An Op-Ed piece by Tiphanie Yanique for the New York Times.
I lived through two hurricanes as a child and I remember all the good stuff that eventually came in the mail — M&Ms, bug spray, playing cards. So when I heard that Hurricane Irma had made landfall on American soil last Wednesday, I began gathering those kinds of things to mail to my friends and family. I put the packages together and watched the news. There was nothing in what I saw about the hurricane hitting the United States.
When I finally received a text from my Aunt Cecile on Thursday, she wrote, “The post office is gone.” “What do you mean ‘gone’?” I texted back. She responded with a list: “Grocery stores gone. Schools gone. Hospital gone.” “What do you mean ‘gone’?” I asked again. “Gone,” she texted again. “Demolished. No roof. No walls.”
That Sunday the news media made a big deal out of Irma’s landfall on the Florida Keys as a Category 4 hurricane, and then on Florida itself. But in truth Irma had struck United States land days before as a disastrous Category 5 hurricane. That was when it hit the United States Virgin Islands, devastating my home island, St. Thomas. That was when my aunt texted, “Gone.”
Maybe you’ve heard of the Virgin Islands, of St. Croix, St. Thomas and St. John. It’s a good place to go on vacation, to fall in love, to have a wedding. One hundred years ago, the islands were called the Danish West Indies. Denmark sold the islands in 1917 to the United States for $25 million. The people who lived there, including my ancestors, were no longer Danish West Indians. As my cousin Norma remembers learning from older relatives, on the day of the transfer the Danish flag went down slowly on the flagpole. The American flag went zoom-zoom up. And then we were as American as Coca-Cola.
It took 10 more years for Virgin Islanders to actually be granted American citizenship. Before the transfer, the Danes and the Americans argued about trading us, with one Danish lawmaker said to have risen from his death bed to vote against the sale. Either way, the conversation about our future hadn’t included us.
Today Virgin Islanders are led by a president who makes clear delineations between “real” Americans and all the rest. True, the people of the Virgin Islands didn’t vote for this current president. The people of the Virgin Islands didn’t vote for any president of our United States of America, because voting in the general election is not a privilege of citizenship that the federal government extends to us. Like the citizens of Puerto Rico, Guam and the other United States territories, we are not yet realAmericans. No wonder TV networks and even the president’s homeland security adviser, Tom Bossert, can’t seem to get it right.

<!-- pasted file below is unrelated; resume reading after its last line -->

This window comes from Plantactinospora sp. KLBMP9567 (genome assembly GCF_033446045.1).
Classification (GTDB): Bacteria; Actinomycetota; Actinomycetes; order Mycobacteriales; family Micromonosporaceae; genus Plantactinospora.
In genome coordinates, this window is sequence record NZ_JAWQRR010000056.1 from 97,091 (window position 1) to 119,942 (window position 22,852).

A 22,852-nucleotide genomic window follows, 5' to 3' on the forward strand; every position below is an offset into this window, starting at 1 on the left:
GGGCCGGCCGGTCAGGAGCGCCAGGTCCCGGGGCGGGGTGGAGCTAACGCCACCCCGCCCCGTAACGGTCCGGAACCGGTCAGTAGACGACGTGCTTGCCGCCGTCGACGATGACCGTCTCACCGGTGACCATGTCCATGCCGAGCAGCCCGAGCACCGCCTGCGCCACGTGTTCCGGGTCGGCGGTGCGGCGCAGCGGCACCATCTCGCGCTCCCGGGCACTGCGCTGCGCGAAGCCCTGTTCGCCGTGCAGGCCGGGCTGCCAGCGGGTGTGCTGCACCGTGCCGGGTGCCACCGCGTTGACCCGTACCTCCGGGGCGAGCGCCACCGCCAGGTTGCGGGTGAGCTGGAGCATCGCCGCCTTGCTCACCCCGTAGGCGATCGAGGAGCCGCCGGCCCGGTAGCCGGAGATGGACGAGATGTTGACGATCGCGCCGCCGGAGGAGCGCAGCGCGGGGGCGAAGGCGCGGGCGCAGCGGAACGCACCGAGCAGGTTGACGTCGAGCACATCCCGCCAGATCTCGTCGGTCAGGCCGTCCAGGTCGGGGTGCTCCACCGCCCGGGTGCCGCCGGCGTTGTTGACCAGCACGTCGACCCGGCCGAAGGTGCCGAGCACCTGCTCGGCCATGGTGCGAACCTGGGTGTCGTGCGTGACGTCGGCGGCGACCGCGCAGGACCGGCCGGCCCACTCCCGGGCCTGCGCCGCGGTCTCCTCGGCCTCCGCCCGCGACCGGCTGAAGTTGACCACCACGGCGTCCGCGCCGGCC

In a press briefing last Friday, Mr. Bossert appeared to chastise the news media for not covering the government response to Hurricane Irma’s assault on the Virgin Islands. Watching him, I held my breath, wondering if now someone would claim us. But he mentioned the evacuation of American citizens from the Virgin Islands in the same way he talked about the evacuation of American citizens from St. Maarten and St. Martin. I took him to mean: We are evacuating the real Americans from these foreign Caribbean islands.
Nowhere did he note that we should be concerned about this American land, because it isAmerican land. Has been for 100 years.
In the continental United States there has been little coverage of this centennial of Virgin Islands Americanness. In Transfer Day ceremonies in March, the Danish flag again went slowly down in the Virgin Islands and the American flag went soaring up. All this year Virgin Islanders have been marking our Americanness with such exercises of memory, but it is a bitter celebration. When we Virgin Islanders leave the Virgin Islands for the mainland, we find that we are immigrants in our own country.
As we have over the last 100 years, we ask again, with this storm: What kind of Americans are we? Are we part of a multitiered system of Americanness? Do the real Americans know about this? Are you, real Americans, O.K. with this? It doesn’t seem particularly American to me.
My son, Nazareth, was born in New York City, but baptized in the Virgin Islands. He turned 1 year old on the same day that the Virgin Islands turned 100. I want for him what I want for any American — self-actualization, his rights granted and upheld, finding the love of his life and maybe marrying that person on a beach on St. Thomas.
He is an American and a Virgin Islander, which are the same thing. The history of the Virgin Islands is part of American history. And now, what happens in the Virgin Islands is happening in America. Before Hurricane Irma hit the continental United States, it had already affected at least 100,000 Americans. Not tourists visiting islands. Just 100,000 Americans, living in America’s paradise, the United States Virgin Islands.